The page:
George Mason University freshman government and international politics major Abdullah bin Khurram, an international student from Pakistan, has spent the last three years managing a small non-governmental organization in his homeland. Devoted to making education accessible to all, the Mashal Foundation established a small schoolhouse in the village of Ghiyala, outside of the city of Faisalabad in northeastern Pakistan. Mashal means “shining light” in Urdu, one of the official languages of Pakistan.

Bin Khurram founded the Mashal Foundation in 2008 with three friends who recognized the need for education in rural areas that are most vulnerable to illiteracy, poverty and crime.

“The Mashal Foundation is an NGO based on [the] idea that education is for everybody,” bin Khurram said.

The Ghiyala school is the first one to be established there and the only one under the purview of the Mashal Foundation. The school teaches children in English through grade three, is co-educational and provides essential items to students, as well as things like uniforms. The school is sustained entirely through donations and is staffed by teachers who make $17 per month, but who are compensated in other ways such as through gifts of home appliances or products.

In Ghiyala, families would ordinarily be working on their farms and tilling their fields. Since this is the first school in the village, parents donated their free time to build the schoolhouse where their children would be learning.

The endeavor has not been without its challenges, as the Mashal School is highly dependent on parents and their cooperation in making sure the school continues to exist. Parental advocacy is essential because by families allowing their children to go to school they are losing important workers.
“You have to fight against the opportunity cost of the children attending the school, which is them producing income from the [family’s] fields,” bin Khurram said.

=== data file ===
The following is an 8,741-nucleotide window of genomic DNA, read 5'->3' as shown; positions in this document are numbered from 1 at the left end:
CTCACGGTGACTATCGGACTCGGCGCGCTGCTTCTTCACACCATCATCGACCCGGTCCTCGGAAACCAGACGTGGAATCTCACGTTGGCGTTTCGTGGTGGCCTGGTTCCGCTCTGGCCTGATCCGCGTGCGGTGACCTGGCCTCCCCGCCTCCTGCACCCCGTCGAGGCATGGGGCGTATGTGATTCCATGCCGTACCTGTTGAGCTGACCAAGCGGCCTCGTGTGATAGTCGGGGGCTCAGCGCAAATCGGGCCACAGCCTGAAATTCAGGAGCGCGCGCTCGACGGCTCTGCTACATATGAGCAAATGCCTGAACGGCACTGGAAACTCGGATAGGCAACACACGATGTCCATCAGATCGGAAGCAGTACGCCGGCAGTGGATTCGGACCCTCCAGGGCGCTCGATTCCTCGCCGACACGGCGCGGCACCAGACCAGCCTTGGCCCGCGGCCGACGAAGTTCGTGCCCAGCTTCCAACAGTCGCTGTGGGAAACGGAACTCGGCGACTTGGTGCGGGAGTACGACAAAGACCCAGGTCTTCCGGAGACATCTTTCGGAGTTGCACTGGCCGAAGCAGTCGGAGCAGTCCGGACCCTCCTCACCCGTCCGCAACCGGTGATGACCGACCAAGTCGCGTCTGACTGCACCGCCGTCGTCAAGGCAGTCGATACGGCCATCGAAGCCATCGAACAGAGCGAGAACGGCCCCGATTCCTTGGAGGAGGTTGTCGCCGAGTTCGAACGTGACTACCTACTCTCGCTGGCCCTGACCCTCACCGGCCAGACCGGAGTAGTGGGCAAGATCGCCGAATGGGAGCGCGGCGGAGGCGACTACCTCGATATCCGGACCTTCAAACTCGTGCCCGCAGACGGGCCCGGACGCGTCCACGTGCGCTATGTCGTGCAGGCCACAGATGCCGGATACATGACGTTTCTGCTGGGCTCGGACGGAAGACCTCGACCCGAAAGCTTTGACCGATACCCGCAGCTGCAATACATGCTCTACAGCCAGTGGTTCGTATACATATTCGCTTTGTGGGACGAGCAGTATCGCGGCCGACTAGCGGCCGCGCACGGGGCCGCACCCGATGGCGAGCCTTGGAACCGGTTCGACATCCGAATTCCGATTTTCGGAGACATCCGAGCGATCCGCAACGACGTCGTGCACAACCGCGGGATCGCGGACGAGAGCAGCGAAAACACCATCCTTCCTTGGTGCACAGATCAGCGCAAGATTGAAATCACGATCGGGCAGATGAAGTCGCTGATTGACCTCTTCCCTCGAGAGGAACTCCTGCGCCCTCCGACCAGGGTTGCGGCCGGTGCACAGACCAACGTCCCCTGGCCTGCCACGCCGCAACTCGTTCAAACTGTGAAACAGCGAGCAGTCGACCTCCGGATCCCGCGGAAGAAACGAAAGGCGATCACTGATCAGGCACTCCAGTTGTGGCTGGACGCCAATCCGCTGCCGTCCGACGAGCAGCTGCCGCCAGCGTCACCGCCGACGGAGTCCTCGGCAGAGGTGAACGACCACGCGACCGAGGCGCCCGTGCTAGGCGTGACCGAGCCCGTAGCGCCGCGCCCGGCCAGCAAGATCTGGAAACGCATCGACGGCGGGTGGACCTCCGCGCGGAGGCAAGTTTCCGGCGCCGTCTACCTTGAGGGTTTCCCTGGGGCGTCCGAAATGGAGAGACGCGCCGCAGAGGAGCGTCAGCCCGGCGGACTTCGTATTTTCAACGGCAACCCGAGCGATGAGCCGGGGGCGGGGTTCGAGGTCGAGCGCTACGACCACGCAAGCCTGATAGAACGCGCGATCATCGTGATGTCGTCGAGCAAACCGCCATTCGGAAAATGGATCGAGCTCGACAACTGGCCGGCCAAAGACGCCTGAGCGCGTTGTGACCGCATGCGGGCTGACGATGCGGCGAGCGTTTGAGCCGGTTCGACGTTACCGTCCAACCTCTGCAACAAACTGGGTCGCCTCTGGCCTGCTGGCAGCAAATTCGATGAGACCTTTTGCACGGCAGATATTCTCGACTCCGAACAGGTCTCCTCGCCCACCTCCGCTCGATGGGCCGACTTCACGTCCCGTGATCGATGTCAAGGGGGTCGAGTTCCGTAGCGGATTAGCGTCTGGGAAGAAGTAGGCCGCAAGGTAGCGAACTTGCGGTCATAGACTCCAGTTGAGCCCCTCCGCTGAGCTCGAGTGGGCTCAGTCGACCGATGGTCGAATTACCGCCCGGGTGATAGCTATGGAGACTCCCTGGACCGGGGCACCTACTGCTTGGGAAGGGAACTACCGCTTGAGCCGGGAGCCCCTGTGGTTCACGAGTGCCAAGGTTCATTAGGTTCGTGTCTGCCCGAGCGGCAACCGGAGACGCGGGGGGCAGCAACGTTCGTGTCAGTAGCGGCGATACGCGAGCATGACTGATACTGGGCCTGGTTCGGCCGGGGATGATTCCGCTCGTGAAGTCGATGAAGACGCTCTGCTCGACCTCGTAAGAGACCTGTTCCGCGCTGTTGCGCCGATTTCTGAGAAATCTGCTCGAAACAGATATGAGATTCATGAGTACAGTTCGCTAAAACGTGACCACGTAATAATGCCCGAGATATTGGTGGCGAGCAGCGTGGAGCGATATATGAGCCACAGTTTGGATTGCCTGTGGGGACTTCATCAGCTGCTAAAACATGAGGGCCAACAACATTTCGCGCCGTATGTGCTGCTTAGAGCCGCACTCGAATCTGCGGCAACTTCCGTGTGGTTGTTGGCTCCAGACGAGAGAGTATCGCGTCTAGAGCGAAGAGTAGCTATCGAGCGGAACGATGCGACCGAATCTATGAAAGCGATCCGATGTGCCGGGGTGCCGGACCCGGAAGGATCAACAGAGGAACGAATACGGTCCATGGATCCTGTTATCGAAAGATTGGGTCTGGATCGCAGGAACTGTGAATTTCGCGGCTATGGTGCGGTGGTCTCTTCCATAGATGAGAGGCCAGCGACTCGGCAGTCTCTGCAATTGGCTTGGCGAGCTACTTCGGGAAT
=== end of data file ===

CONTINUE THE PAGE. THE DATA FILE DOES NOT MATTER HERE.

In addition to challenges faced by navigating traditional dynamics, funding is ever a problem. Since Mashal receives no government support, it relies on individual donations. However, the Mashal school is working toward self-sustainability in order to reach its goal of education for all.

“We are working toward a self-sustainability cycle so that, once we have funds, we will build a sewing unit for the mothers to work where they will produce clothes which will be sold in the local markets,” bin Khurram said. “The revenues will be divided amongst their salaries and the school administration.”

Since the founding of the Mashal School, students have learned essential life skills such as etiquette, proper dress, good character attributes and civic duties of a good citizen like completing projects that propose solutions to village problems.

“If you visit our school, you can tell the difference between a child who is educated in our school and one who is not educated,” bin Khurram said.

The Mashal Foundation appreciates any assistance from members of the Mason community. The foundation can be reached through its website,, and Facebook page. It has also posted a video to YouTube called “Mashal Foundation Video.” Students can also contribute by donating or scanning worksheets from their younger siblings’ schools and sending them to The Mashal Foundation maintains a presence at certain events on campus and everyone is encouraged to stop by their table.